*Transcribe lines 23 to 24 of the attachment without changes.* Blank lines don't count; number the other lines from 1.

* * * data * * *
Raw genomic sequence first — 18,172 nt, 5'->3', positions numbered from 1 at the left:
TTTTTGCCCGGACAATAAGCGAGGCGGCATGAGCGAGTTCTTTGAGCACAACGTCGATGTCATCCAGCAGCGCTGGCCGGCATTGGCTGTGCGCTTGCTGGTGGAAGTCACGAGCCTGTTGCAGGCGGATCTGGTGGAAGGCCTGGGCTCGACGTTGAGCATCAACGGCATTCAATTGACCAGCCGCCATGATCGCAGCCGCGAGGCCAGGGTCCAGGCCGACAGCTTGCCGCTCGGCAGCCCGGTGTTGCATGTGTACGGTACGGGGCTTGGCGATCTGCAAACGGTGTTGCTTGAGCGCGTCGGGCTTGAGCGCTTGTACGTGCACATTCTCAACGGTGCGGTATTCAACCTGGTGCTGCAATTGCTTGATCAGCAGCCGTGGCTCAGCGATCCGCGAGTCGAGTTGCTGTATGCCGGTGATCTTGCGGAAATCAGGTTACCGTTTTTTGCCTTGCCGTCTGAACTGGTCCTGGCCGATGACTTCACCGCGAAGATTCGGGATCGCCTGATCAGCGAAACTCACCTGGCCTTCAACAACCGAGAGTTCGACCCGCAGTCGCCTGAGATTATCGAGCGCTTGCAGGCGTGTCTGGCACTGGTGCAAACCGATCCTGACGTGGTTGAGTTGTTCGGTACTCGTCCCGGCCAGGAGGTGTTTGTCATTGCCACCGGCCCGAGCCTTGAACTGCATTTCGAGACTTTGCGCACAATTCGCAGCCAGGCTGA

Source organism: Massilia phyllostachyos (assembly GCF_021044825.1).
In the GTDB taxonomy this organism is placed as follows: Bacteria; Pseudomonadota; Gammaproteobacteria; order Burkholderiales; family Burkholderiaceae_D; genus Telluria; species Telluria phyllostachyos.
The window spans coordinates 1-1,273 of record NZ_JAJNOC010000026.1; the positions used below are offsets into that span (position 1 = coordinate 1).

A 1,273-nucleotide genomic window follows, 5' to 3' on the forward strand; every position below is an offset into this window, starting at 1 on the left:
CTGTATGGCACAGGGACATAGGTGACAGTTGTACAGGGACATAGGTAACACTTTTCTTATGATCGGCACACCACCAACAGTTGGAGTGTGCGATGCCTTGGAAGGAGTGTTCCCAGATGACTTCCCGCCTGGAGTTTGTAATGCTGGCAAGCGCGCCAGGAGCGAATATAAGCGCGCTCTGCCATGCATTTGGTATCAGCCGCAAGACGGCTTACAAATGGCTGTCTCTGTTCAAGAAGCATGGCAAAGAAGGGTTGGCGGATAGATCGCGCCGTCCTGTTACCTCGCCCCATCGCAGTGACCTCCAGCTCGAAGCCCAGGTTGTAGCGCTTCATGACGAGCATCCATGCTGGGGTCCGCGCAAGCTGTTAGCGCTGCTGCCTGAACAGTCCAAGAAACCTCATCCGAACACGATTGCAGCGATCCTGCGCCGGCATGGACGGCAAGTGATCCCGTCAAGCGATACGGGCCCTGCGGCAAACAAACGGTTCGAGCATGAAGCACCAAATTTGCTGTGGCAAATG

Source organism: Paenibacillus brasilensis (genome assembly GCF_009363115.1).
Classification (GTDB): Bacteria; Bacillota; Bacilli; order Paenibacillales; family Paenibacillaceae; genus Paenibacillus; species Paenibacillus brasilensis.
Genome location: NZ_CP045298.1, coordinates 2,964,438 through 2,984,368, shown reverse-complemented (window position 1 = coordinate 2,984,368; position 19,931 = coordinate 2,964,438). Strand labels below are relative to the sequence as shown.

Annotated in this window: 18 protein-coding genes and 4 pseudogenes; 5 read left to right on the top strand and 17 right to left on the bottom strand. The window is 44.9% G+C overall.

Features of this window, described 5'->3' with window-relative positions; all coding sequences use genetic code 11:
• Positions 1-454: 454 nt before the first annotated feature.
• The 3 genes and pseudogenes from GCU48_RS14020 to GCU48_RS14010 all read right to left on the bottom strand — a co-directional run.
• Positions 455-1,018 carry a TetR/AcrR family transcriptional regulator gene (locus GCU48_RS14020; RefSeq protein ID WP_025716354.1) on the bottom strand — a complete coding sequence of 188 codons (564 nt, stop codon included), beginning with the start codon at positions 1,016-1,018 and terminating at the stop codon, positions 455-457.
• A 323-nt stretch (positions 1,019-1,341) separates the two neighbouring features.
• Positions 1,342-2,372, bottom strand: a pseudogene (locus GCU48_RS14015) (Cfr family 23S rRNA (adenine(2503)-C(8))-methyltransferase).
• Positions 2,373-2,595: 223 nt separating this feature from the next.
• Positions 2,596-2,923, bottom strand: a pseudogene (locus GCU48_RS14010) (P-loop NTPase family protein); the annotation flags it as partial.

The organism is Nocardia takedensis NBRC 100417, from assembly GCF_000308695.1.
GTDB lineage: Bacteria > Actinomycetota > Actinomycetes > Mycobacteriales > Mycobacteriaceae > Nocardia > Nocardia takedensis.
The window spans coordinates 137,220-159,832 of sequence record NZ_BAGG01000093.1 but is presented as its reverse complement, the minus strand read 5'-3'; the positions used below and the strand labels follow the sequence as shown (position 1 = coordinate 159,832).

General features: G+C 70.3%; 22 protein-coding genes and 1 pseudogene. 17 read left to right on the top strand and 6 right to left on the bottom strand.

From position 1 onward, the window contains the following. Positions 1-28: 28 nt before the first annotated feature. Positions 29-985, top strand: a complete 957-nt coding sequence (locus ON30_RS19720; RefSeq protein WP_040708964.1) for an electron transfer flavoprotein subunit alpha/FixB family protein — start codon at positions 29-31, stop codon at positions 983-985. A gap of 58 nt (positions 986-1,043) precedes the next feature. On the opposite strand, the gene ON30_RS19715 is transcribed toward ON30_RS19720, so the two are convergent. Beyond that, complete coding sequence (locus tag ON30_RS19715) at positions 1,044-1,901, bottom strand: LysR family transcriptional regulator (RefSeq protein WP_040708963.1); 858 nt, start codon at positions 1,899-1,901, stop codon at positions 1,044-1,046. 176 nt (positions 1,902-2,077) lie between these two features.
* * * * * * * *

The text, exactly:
General features: G+C 70.3%; 22 protein-coding genes and 1 pseudogene. 17 read left to right on the top strand and 6 right to left on the bottom strand.

From position 1 onward, the window contains the following. Positions 1-28: 28 nt before the first annotated feature. Positions 29-985, top strand: a complete 957-nt coding sequence (locus ON30_RS19720; RefSeq protein WP_040708964.1) for an electron transfer flavoprotein subunit alpha/FixB family protein — start codon at positions 29-31, stop codon at positions 983-985. A gap of 58 nt (positions 986-1,043) precedes the next feature. On the opposite strand, the gene ON30_RS19715 is transcribed toward ON30_RS19720, so the two are convergent. Beyond that, complete coding sequence (locus tag ON30_RS19715) at positions 1,044-1,901, bottom strand: LysR family transcriptional regulator (RefSeq protein WP_040708963.1); 858 nt, start codon at positions 1,899-1,901, stop codon at positions 1,044-1,046. 176 nt (positions 1,902-2,077) lie between these two features.